Following Liverpool’s 1-0 victory at Sunderland on Wednesday evening, we take a look at how the morning newspapers reacted to the game.
The Reds finished 2015 with an important win over Sam Allardyce’s struggling Black Cats side, although it was far from the most eye-catching of performances.
Christian Benteke scored the only goal of the game for the second match in succession, with the Belgian burying a chance just seconds into the second-half.
Here is how the morning papers saw the game:
James Pearce of the Liverpool Echo was impressed by the way in which Liverpool dug deep and won the game; something that hasn’t happened too often in 2015:
Quality was in short supply but a scrappy triumph at the Stadium of Light did at least point to a welcome shift in mentality heading into 2016.
Too often over the past 12 months Liverpool have wilted when faced with this type of challenge against limited opposition. This group of players have stood accused of lacking both physical and mental toughness.
But having demanded a show of fight in the North East, Klopp got his wish as the Reds dug deep to grind out a win which lifts them up to seventh place and within five points of the Champions League spot they covet.
It was certainly a world away from the insipid manner in which they meekly accepted their fate on the road in their two previous away games at Newcastle and Watford.
The Daily Mail‘s Ian Ladyman discussed how the Reds have almost gone under the radar in recent matches, but was critical of their ruthlessness in front of goal:
The Liverpool manager will know that his team’s football has moved gently forward in the right direction.
Sometimes it helps for your team to be under the radar and after Liverpool added another 1-0 win here to the one they registered at home to Leicester at the weekend they are suddenly within sight at least of the Champions League positions.
Allardyce’s Sunderland, seven points from safety at the wrong end of the Barclays Premier League, did not play in their manager’s bombastic, imaginative image. There will be changes in playing personnel in January, you can be sure of that.
That the margin of victory for Liverpool was just a single goal was due to some poor work in front of goal. Twice in the final moments Liverpool missed clear chances, Christian Benteke and Jordon Ibe the offending players.
When the goal arrived, however, Benteke took it well and it was his second winning goal in a matter of days.
There was no wind or rain on Wearside for Jürgen Klopp to complain about and his Liverpool side duly delivered a victory over a Sunderland team who already look as though they will be heading to the Championship in May.
Klopp – who was rather dubiously labelled a “soft German” by his Sunderland counterpart Sam Allardyce after they had argued on the touchline about a Jeremain Lens tackle on Mamadou Sakho – has raised plenty of eyebrows in English football since he replaced Brendan Rodgers and it turns out even his excuses for bad results are unconventional.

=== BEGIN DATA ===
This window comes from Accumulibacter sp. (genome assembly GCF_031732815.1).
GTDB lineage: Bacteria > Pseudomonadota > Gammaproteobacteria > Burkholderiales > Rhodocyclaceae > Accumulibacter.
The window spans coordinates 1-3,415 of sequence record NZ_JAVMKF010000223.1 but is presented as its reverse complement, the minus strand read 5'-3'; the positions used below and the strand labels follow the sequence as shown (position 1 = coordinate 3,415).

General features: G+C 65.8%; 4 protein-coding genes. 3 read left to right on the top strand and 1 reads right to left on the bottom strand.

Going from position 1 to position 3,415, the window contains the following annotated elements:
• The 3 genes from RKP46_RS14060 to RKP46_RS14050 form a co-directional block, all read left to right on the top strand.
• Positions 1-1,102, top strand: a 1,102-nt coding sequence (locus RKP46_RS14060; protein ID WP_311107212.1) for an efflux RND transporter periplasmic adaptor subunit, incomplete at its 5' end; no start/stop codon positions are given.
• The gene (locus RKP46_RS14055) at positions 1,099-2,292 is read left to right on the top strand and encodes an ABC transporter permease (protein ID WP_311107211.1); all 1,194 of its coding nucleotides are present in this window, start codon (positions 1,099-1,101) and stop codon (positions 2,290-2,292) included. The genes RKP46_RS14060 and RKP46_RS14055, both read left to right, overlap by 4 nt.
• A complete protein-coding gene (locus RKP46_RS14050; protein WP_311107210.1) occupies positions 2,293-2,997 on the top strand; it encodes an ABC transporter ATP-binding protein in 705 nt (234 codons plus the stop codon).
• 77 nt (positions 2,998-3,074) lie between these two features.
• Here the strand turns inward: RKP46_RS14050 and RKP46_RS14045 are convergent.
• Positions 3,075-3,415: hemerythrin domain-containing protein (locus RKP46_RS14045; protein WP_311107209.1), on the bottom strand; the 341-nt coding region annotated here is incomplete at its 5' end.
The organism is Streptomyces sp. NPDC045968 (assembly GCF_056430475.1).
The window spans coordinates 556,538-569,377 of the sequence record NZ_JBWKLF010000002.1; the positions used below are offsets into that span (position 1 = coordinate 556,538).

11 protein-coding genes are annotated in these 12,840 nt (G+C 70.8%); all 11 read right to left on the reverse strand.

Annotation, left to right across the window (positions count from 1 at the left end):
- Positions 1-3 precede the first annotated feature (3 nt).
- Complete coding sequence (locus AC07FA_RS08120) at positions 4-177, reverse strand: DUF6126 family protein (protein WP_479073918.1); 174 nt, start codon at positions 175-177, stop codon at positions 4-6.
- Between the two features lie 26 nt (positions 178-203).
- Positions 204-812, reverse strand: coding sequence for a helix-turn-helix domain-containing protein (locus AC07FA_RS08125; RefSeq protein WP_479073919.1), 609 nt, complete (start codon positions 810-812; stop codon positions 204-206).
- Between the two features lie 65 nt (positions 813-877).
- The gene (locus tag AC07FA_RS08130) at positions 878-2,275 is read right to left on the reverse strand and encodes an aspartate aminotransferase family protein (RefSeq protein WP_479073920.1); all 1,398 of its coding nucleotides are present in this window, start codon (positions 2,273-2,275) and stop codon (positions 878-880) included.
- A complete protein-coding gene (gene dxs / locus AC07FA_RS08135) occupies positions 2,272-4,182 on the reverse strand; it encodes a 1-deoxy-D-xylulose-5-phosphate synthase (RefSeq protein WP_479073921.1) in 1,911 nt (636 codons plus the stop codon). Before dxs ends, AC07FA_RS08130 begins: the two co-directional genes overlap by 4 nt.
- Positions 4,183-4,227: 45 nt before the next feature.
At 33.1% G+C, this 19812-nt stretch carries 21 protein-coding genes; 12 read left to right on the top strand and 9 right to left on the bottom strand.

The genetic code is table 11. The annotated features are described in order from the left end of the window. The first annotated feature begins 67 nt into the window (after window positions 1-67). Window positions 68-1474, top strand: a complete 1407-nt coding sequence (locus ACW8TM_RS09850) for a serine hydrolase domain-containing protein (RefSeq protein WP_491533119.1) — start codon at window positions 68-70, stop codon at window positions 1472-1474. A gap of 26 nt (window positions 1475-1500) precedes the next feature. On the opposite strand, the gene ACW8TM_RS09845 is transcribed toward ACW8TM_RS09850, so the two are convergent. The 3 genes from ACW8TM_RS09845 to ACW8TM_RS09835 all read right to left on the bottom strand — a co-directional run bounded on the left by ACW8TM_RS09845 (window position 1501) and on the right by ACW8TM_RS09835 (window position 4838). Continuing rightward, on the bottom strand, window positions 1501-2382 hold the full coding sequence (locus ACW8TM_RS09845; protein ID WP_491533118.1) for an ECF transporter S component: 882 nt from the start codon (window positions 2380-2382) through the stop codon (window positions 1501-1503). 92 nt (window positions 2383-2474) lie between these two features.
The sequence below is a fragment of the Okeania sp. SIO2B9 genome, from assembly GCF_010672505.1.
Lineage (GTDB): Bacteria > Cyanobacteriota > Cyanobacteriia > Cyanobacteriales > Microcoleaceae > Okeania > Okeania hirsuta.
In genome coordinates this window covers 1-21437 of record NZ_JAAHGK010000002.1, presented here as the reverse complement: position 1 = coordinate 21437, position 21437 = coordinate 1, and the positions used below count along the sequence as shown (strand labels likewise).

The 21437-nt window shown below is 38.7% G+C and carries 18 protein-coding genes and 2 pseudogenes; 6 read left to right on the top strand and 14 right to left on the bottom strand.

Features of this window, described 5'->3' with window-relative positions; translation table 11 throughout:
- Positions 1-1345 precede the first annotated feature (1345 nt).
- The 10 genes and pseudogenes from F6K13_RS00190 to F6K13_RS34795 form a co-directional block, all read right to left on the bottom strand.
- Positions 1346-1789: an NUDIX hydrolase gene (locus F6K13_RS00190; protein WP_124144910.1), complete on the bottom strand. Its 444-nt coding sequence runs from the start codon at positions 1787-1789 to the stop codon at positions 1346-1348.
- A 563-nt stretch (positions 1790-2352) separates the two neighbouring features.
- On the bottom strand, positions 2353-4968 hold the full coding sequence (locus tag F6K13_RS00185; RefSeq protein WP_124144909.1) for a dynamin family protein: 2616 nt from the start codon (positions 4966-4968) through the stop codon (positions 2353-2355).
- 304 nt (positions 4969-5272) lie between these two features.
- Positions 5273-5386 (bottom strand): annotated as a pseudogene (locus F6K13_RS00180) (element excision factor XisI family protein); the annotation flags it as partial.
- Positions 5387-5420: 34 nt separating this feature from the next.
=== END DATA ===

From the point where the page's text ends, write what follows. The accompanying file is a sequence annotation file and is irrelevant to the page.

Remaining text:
Having already complained about too much rain during his brief tenure at Anfield, Klopp followed that this week by suggesting in an interview with a German newspaper that the wind in this country is also a problem for his football “philosophy”.
They sound like the sort of excuses offered to irate commuters for a late running train, rather than a credible reason for a poor performance, but Klopp, who is starting to earn a reputation for winding up opposition managers after similar touchline spats with Alan Pardew and Tony Pulis, did not need one here.
Klopp is a tempestuous character but, in surprisingly benign conditions given the battering much of the north has taken from Storm Frank, Liverpool returned to Merseyside with a comfortable win that lifts them up to seventh in the table and within touching distance of the European places.
Michael Walker of the Independent believes Liverpool are still a long way from being at their best under Klopp:
Liverpool are not far off. This is a phrase heard more than once since Jürgen Klopp succeeded Brendan Rodgers, and after stunning away victories at Chelsea and Manchester City, it was possible to believe.
But since that devastating demonstration of attacking at City in November, Liverpool have lost at Newcastle and Watford. This was not a must-win game but Klopp needed his players to show control and aggression rather than the beautiful game. Klopp got some of what he requested.
Liverpool went level on points with Manchester United last night. That might be considered a definition of quite far off.
Sakho – Much better from the Frenchman, who has had one or two dicey moments since returning from injury. Kept his passing simple and direct, while using his strength and speed to snuff out any Sunderland danger. The victim of an awful challenge late on, but luckily did not seem too hurt. Liverpool are far stronger with an in-form Sakho.
Lovren – Excellent once again. There was not much from the home side to really test him but Lovren is showing the leadership and discipline that Brendan Rodgers could not seem to inspire from his expensive signing.
Clyne – Yet another steady performance, he was rarely extended defensively thanks to his speed and positioning, and also made one or two great runs going forward. At the end of one he delivered a pinpoint cross that Roberto Firmino should have dispatched. An off day is a rarity for the Reds right-back, and Clyne’s quality can be taken for granted.